• Erotomanic delusions. These delusions involve the belief that someone else, typically someone famous or with more social status, has fallen in love with you.
  • Grandiose delusions. Also called delusions of grandeur, these involve the belief that you have some unique and special ability, talent, wealth, or connection with someone famous or divine, like a religious deity.
  • Religious delusions. These involve the belief that you’re a god or deity, or that one has chosen you to act for them to carry out their desires.
  • Control delusions. These involve the belief that some outside organization or force has control over your thoughts, feelings, and behavior.
  • Thought insertion and withdrawal delusions. With these delusions, you believe some outside source has inserted certain thoughts into your brain, or removed your thoughts.

Delusions and hallucinations can sometimes occur together. You might, for example, believe you have the ability to communicate with the dead, in part because you often hear voices you believe belong to those who have passed on.

Or, you might believe you have some kind of parasite living under your skin. The fact that you often feel prickling and itching and see your skin rippling and bulging out, even though your partner assures you nothing looks different to them, only reinforces your belief.

Experts aren’t entirely certain why hallucinations happen, with schizophrenia or any other condition.

Current theories generally link them to spontaneous activation in certain parts of your brain. These activations trigger the sensory details associated with the hallucination — the sounds, images, or sensations no one else notices.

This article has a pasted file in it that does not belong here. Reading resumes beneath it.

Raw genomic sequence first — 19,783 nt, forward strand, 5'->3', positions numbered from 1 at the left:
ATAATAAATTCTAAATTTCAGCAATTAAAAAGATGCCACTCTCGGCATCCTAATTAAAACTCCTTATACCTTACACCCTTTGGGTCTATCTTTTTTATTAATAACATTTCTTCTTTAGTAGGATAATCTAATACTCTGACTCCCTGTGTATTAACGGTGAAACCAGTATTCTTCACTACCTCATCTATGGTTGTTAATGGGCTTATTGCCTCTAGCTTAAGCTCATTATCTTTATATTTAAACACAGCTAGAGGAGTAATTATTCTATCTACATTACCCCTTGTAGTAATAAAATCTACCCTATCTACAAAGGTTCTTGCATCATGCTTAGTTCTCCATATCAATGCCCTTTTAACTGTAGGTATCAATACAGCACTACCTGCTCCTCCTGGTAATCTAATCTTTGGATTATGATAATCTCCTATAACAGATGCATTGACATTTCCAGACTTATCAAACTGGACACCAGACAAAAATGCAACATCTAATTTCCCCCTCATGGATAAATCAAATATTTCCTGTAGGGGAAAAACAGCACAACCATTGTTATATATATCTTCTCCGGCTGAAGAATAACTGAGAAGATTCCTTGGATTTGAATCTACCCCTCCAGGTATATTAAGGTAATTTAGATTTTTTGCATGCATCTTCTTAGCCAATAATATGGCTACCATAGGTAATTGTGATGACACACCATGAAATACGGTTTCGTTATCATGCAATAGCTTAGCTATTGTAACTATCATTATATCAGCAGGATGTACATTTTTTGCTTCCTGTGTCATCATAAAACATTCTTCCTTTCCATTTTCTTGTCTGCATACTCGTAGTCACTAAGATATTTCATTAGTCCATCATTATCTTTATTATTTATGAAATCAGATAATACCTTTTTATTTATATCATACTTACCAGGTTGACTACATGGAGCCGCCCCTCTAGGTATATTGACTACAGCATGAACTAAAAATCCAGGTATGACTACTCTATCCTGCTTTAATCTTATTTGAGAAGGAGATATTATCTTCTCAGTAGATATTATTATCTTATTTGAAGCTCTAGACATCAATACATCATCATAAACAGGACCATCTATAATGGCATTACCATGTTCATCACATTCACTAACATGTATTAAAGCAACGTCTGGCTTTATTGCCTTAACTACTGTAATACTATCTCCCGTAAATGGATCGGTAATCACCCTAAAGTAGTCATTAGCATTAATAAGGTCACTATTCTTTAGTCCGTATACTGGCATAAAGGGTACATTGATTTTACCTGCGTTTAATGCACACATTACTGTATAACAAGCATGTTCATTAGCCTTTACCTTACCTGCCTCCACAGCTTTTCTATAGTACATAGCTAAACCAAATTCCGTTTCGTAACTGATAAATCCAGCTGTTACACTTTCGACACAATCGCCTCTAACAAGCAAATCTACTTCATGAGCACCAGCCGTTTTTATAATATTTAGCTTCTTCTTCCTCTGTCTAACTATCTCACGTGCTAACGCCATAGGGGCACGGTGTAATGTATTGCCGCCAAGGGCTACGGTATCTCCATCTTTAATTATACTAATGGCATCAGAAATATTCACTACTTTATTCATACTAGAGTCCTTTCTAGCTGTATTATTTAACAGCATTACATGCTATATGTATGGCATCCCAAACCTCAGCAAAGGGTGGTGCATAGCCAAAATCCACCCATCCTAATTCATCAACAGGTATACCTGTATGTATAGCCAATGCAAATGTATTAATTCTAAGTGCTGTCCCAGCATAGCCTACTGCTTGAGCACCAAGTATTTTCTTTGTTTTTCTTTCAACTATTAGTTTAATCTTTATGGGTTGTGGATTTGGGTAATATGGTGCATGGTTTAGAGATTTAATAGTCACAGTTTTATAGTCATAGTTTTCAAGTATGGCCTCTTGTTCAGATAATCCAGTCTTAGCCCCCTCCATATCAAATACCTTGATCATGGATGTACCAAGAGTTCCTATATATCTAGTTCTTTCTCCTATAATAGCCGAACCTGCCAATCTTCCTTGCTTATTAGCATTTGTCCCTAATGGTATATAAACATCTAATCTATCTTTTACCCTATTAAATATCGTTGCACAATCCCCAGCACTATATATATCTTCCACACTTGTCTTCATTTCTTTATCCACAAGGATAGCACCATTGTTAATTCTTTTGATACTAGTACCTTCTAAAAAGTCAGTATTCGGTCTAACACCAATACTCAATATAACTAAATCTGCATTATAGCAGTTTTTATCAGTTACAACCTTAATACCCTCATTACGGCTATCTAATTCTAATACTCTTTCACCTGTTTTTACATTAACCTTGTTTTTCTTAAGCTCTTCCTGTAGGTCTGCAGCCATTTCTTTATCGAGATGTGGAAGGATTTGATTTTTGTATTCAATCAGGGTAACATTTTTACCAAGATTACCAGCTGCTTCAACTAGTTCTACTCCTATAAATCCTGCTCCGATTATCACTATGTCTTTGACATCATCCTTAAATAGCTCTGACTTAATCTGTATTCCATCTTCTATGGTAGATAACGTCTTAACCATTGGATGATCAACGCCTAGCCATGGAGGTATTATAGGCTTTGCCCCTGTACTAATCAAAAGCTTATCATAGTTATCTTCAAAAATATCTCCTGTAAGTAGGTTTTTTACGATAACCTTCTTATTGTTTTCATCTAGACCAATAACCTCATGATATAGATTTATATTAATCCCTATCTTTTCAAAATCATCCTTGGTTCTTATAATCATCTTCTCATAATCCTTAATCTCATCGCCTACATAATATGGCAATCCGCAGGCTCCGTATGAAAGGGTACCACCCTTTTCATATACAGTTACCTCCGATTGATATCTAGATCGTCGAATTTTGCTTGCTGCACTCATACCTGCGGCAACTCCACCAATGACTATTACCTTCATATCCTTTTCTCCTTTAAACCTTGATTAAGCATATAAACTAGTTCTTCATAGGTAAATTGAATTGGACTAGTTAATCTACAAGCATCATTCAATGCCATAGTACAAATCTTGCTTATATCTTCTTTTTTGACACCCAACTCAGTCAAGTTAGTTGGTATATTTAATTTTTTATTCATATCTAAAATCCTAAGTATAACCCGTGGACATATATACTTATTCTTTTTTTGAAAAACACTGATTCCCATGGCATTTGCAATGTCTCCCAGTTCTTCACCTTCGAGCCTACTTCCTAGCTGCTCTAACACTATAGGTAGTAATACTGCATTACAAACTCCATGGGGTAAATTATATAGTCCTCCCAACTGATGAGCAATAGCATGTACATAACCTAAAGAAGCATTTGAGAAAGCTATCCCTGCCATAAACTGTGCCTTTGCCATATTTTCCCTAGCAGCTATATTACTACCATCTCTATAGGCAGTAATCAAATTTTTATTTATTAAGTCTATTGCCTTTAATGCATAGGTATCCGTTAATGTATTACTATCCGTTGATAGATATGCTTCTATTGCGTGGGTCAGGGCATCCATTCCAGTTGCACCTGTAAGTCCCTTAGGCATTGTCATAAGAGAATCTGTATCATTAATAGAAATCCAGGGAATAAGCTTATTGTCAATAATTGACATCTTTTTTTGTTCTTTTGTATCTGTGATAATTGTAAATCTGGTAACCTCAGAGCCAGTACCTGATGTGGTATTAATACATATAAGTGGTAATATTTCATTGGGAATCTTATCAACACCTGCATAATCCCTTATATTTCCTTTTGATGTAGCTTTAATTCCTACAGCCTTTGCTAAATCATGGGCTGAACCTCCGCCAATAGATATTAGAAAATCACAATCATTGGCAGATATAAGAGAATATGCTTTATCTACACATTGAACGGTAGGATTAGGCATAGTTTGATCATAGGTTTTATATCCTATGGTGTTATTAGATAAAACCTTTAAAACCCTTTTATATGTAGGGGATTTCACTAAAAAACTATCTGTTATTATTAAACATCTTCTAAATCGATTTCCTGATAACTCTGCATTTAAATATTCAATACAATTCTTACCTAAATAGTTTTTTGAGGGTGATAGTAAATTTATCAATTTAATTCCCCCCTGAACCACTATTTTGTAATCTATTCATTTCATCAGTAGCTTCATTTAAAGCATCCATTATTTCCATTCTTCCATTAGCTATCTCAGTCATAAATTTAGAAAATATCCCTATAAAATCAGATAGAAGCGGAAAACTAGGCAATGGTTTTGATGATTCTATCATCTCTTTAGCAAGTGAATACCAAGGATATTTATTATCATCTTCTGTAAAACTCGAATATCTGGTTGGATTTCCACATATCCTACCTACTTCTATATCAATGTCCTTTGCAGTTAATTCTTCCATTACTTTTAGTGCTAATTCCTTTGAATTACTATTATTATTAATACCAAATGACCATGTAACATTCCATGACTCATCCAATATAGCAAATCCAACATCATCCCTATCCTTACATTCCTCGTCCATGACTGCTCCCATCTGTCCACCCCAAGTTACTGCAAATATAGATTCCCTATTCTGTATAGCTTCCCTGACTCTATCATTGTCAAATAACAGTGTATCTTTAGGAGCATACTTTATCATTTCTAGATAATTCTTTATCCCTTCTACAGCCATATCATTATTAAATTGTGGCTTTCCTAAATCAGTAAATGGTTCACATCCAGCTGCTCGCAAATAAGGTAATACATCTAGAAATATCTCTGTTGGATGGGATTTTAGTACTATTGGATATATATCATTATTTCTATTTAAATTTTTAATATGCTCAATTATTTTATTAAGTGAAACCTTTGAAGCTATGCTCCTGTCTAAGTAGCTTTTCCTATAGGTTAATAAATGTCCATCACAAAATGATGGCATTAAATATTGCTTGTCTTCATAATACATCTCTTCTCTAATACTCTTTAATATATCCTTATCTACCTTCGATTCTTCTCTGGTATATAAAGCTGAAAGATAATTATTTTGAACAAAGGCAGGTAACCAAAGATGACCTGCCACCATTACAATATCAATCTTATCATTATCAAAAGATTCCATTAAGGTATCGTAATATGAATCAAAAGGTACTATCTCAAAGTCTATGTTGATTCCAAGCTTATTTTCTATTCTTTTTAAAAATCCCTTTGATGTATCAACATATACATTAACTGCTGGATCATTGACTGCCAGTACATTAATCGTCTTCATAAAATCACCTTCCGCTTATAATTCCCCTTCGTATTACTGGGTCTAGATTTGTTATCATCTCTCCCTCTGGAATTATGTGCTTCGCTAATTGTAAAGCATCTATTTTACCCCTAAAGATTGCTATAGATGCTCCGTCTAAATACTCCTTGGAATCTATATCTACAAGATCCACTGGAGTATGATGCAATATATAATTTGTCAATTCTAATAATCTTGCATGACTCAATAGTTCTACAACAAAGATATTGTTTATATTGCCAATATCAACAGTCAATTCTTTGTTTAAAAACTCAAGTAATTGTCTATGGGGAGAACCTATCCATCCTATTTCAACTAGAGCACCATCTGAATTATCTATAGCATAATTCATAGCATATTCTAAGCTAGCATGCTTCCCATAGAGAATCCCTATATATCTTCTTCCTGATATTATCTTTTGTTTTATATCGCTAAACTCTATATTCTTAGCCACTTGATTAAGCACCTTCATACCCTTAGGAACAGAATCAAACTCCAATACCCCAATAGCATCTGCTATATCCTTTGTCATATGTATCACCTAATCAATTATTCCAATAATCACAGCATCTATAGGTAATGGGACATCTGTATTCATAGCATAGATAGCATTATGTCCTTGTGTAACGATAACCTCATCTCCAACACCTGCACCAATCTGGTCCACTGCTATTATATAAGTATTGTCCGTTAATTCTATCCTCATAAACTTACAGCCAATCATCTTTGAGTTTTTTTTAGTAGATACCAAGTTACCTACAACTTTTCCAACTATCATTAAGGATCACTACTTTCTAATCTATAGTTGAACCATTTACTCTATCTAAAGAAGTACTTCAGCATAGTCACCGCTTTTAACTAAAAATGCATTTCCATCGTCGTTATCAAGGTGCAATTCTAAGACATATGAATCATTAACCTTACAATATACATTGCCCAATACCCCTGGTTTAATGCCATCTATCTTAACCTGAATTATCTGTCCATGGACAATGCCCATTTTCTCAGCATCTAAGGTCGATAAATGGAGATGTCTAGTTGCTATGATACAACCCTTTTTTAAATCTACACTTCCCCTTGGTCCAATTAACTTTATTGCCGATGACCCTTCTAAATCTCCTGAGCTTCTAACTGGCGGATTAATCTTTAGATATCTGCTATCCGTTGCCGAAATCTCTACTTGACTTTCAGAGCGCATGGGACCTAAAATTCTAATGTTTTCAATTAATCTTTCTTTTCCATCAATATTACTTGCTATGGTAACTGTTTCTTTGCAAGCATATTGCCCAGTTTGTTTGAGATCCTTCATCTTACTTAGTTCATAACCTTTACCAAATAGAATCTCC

Brain imaging studies also suggest people living with schizophrenia have increased activity in certain parts of the brain, including the hypothalamus and paralimbic regions, and decreased activity in others, including the temporal lobes.

Experts have also found that people living with conditions that primarily involve symptoms of psychosis have reduced gray matter in areas of the brain.

The neurotransmitter dopamine may also play a part. Evidence links positive symptoms of psychosis, like hallucinations, to high levels of dopamine in the mesolimbic pathway. This pathway has a key role in your brain’s reward system. Research from 2019 also points to dopamine imbalances within the nigrostriatal pathway, which is important for motor function.

In short, hallucinations likely relate to irregularities in brain chemistry, structure, and processing. But they’re far more common than many people realize.

As a matter of fact, it’s possible to experience hallucinations with any of the following: